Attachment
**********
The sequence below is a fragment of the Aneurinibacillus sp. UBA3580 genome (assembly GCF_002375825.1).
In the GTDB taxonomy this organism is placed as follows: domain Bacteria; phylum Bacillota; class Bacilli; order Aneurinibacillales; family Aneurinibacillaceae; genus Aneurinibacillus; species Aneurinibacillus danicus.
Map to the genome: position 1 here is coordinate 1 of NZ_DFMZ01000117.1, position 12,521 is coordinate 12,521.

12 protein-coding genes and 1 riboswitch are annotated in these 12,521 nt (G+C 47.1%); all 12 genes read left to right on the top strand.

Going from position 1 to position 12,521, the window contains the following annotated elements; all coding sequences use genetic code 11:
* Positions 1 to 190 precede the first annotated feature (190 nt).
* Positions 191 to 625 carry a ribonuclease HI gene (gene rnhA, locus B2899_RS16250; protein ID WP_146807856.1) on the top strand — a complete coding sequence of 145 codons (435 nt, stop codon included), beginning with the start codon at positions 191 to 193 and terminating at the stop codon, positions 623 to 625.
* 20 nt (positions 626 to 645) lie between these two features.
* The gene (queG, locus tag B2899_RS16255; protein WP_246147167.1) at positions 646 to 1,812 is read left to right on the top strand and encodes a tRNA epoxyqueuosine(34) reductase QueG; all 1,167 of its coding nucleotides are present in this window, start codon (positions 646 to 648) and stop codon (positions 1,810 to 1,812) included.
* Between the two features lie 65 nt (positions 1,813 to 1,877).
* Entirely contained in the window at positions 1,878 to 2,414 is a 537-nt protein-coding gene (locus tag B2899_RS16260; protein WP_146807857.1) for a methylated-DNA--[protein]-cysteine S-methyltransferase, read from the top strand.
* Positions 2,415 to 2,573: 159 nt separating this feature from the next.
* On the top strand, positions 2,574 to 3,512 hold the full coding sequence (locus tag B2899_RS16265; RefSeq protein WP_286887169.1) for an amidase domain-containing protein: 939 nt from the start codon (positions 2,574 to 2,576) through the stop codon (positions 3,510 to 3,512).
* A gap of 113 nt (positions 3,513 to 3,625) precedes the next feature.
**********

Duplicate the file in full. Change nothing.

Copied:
The sequence below is a fragment of the Aneurinibacillus sp. UBA3580 genome (assembly GCF_002375825.1).
In the GTDB taxonomy this organism is placed as follows: domain Bacteria; phylum Bacillota; class Bacilli; order Aneurinibacillales; family Aneurinibacillaceae; genus Aneurinibacillus; species Aneurinibacillus danicus.
Map to the genome: position 1 here is coordinate 1 of NZ_DFMZ01000117.1, position 12,521 is coordinate 12,521.

12 protein-coding genes and 1 riboswitch are annotated in these 12,521 nt (G+C 47.1%); all 12 genes read left to right on the top strand.

Going from position 1 to position 12,521, the window contains the following annotated elements; all coding sequences use genetic code 11:
* Positions 1 to 190 precede the first annotated feature (190 nt).
* Positions 191 to 625 carry a ribonuclease HI gene (gene rnhA, locus B2899_RS16250; protein ID WP_146807856.1) on the top strand — a complete coding sequence of 145 codons (435 nt, stop codon included), beginning with the start codon at positions 191 to 193 and terminating at the stop codon, positions 623 to 625.
* 20 nt (positions 626 to 645) lie between these two features.
* The gene (queG, locus tag B2899_RS16255; protein WP_246147167.1) at positions 646 to 1,812 is read left to right on the top strand and encodes a tRNA epoxyqueuosine(34) reductase QueG; all 1,167 of its coding nucleotides are present in this window, start codon (positions 646 to 648) and stop codon (positions 1,810 to 1,812) included.
* Between the two features lie 65 nt (positions 1,813 to 1,877).
* Entirely contained in the window at positions 1,878 to 2,414 is a 537-nt protein-coding gene (locus tag B2899_RS16260; protein WP_146807857.1) for a methylated-DNA--[protein]-cysteine S-methyltransferase, read from the top strand.
* Positions 2,415 to 2,573: 159 nt separating this feature from the next.
* On the top strand, positions 2,574 to 3,512 hold the full coding sequence (locus tag B2899_RS16265; RefSeq protein WP_286887169.1) for an amidase domain-containing protein: 939 nt from the start codon (positions 2,574 to 2,576) through the stop codon (positions 3,510 to 3,512).
* A gap of 113 nt (positions 3,513 to 3,625) precedes the next feature.